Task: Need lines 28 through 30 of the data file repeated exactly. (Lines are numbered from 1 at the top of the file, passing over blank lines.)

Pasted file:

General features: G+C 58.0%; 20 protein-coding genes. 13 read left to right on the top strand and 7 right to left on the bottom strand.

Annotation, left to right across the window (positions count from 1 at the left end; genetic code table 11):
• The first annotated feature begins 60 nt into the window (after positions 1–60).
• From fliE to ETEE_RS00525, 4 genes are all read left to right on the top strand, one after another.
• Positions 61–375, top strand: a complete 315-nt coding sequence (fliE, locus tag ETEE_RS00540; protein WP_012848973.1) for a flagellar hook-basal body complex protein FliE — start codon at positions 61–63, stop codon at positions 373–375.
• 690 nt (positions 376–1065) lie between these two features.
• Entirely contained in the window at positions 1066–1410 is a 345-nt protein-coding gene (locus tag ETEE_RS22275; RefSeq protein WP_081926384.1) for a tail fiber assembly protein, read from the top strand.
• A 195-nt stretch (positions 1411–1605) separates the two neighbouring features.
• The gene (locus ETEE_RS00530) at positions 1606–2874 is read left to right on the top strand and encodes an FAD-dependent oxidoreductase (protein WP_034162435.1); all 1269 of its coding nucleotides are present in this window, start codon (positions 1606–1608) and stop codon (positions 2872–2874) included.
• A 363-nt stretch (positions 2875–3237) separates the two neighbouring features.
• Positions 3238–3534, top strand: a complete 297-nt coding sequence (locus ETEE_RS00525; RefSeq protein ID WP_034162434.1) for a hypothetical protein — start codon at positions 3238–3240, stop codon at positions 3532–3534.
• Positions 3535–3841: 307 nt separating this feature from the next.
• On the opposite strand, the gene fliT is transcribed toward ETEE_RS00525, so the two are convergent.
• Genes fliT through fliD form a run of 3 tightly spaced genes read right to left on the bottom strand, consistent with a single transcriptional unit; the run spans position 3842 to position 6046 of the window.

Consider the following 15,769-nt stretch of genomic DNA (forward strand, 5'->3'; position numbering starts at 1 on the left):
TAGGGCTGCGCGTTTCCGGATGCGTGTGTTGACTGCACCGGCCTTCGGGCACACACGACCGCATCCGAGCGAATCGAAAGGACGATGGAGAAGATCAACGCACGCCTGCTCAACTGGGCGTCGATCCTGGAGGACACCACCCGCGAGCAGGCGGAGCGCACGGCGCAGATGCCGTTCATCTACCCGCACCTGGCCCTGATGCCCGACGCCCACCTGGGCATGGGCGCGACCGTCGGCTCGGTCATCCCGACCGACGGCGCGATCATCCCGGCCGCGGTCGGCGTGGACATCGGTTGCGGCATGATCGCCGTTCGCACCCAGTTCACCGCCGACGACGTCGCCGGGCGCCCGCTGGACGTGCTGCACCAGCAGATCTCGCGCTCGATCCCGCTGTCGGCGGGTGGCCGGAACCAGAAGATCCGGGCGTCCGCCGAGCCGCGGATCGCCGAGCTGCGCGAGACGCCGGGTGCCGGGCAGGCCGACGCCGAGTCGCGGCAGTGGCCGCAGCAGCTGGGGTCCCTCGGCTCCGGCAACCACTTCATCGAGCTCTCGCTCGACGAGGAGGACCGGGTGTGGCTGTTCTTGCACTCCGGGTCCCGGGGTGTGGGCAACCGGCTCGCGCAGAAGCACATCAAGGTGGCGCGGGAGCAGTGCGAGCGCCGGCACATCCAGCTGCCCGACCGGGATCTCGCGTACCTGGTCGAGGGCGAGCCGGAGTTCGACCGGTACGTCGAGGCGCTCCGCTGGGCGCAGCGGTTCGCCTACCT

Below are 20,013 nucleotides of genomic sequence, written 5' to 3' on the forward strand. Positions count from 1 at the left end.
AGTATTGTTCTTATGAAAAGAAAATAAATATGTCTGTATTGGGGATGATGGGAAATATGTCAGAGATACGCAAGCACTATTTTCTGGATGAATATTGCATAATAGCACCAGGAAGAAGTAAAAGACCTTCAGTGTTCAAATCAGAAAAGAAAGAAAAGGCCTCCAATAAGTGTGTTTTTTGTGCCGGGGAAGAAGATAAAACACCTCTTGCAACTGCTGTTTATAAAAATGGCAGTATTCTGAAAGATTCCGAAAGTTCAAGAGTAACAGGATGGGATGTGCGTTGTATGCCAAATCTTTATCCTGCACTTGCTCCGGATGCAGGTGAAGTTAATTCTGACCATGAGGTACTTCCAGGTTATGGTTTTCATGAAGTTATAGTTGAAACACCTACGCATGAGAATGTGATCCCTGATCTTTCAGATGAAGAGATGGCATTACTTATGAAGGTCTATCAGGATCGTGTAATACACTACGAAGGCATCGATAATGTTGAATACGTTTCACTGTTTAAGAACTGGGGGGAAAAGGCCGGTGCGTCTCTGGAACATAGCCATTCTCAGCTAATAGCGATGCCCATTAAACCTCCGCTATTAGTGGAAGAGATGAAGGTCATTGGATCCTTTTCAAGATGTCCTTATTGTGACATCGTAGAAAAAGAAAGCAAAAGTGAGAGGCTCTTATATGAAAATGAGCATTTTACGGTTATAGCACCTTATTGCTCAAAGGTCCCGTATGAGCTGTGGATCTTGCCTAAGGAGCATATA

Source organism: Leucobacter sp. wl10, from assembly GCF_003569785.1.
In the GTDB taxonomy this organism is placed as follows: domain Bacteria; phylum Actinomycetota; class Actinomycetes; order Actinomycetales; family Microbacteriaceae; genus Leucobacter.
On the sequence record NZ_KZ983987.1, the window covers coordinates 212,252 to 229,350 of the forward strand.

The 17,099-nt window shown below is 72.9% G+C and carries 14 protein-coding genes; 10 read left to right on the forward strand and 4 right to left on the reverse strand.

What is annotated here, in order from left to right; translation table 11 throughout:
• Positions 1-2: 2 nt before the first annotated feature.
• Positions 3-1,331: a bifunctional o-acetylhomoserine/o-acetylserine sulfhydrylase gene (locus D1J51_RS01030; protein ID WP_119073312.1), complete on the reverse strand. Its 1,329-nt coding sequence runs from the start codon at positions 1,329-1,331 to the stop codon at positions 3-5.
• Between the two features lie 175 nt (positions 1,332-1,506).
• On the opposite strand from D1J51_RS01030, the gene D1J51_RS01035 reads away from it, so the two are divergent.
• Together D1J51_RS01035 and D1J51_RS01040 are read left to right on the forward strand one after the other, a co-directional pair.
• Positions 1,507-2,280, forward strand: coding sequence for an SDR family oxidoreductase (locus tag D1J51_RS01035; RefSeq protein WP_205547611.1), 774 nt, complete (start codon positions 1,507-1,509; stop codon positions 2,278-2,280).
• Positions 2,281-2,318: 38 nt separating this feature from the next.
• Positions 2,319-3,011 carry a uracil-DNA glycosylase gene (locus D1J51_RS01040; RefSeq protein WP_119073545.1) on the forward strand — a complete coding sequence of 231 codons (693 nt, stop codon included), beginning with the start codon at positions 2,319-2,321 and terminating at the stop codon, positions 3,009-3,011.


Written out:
• Together D1J51_RS01035 and D1J51_RS01040 are read left to right on the forward strand one after the other, a co-directional pair.
• Positions 1,507-2,280, forward strand: coding sequence for an SDR family oxidoreductase (locus tag D1J51_RS01035; RefSeq protein WP_205547611.1), 774 nt, complete (start codon positions 1,507-1,509; stop codon positions 2,278-2,280).
• Positions 2,281-2,318: 38 nt separating this feature from the next.